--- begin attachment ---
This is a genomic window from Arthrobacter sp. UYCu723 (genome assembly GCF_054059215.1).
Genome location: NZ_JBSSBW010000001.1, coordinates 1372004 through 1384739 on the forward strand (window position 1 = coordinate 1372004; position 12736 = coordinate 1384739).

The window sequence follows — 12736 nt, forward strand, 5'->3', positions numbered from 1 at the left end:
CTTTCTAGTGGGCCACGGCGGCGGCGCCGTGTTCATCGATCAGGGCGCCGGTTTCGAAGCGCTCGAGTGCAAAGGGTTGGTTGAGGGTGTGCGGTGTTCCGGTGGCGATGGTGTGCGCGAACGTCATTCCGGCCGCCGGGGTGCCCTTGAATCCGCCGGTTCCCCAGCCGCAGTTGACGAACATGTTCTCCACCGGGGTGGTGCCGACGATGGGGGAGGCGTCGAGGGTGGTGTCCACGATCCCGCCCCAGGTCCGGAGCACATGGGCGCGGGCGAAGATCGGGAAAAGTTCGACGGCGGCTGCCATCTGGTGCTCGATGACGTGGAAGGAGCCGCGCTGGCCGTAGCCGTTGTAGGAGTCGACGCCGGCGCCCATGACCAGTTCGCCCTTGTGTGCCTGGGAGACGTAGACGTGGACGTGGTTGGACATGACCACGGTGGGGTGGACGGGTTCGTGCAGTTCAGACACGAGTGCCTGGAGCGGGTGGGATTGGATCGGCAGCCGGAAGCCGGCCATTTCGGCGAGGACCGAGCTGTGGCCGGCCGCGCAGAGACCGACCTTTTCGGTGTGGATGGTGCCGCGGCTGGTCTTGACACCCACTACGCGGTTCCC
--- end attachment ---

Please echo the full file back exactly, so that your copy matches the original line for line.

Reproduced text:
This is a genomic window from Arthrobacter sp. UYCu723 (genome assembly GCF_054059215.1).
Genome location: NZ_JBSSBW010000001.1, coordinates 1372004 through 1384739 on the forward strand (window position 1 = coordinate 1372004; position 12736 = coordinate 1384739).

The window sequence follows — 12736 nt, forward strand, 5'->3', positions numbered from 1 at the left end:
CTTTCTAGTGGGCCACGGCGGCGGCGCCGTGTTCATCGATCAGGGCGCCGGTTTCGAAGCGCTCGAGTGCAAAGGGTTGGTTGAGGGTGTGCGGTGTTCCGGTGGCGATGGTGTGCGCGAACGTCATTCCGGCCGCCGGGGTGCCCTTGAATCCGCCGGTTCCCCAGCCGCAGTTGACGAACATGTTCTCCACCGGGGTGGTGCCGACGATGGGGGAGGCGTCGAGGGTGGTGTCCACGATCCCGCCCCAGGTCCGGAGCACATGGGCGCGGGCGAAGATCGGGAAAAGTTCGACGGCGGCTGCCATCTGGTGCTCGATGACGTGGAAGGAGCCGCGCTGGCCGTAGCCGTTGTAGGAGTCGACGCCGGCGCCCATGACCAGTTCGCCCTTGTGTGCCTGGGAGACGTAGACGTGGACGTGGTTGGACATGACCACGGTGGGGTGGACGGGTTCGTGCAGTTCAGACACGAGTGCCTGGAGCGGGTGGGATTGGATCGGCAGCCGGAAGCCGGCCATTTCGGCGAGGACCGAGCTGTGGCCGGCCGCGCAGAGACCGACCTTTTCGGTGTGGATGGTGCCGCGGCTGGTCTTGACACCCACTACGCGGTTCCC